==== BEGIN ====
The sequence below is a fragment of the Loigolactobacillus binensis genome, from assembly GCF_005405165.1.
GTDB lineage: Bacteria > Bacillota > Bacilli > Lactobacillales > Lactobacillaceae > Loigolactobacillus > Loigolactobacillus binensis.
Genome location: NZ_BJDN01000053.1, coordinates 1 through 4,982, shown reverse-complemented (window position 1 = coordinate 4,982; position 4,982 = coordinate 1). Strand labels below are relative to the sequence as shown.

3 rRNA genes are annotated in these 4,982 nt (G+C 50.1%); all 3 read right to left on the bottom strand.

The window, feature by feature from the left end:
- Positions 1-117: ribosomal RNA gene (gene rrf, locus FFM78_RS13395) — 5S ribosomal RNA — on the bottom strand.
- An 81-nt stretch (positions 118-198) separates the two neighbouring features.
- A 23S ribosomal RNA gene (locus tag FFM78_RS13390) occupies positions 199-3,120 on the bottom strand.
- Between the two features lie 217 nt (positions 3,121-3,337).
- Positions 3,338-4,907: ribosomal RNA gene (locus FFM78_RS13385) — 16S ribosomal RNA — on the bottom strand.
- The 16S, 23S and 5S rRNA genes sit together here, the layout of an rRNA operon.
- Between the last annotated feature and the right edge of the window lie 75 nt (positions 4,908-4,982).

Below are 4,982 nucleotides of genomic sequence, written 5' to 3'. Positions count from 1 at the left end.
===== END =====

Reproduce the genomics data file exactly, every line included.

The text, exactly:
The sequence below is a fragment of the Loigolactobacillus binensis genome, from assembly GCF_005405165.1.
GTDB lineage: Bacteria > Bacillota > Bacilli > Lactobacillales > Lactobacillaceae > Loigolactobacillus > Loigolactobacillus binensis.
Genome location: NZ_BJDN01000053.1, coordinates 1 through 4,982, shown reverse-complemented (window position 1 = coordinate 4,982; position 4,982 = coordinate 1). Strand labels below are relative to the sequence as shown.

3 rRNA genes are annotated in these 4,982 nt (G+C 50.1%); all 3 read right to left on the bottom strand.

The window, feature by feature from the left end:
- Positions 1-117: ribosomal RNA gene (gene rrf, locus FFM78_RS13395) — 5S ribosomal RNA — on the bottom strand.
- An 81-nt stretch (positions 118-198) separates the two neighbouring features.
- A 23S ribosomal RNA gene (locus tag FFM78_RS13390) occupies positions 199-3,120 on the bottom strand.
- Between the two features lie 217 nt (positions 3,121-3,337).
- Positions 3,338-4,907: ribosomal RNA gene (locus FFM78_RS13385) — 16S ribosomal RNA — on the bottom strand.
- The 16S, 23S and 5S rRNA genes sit together here, the layout of an rRNA operon.
- Between the last annotated feature and the right edge of the window lie 75 nt (positions 4,908-4,982).

Below are 4,982 nucleotides of genomic sequence, written 5' to 3'. Positions count from 1 at the left end.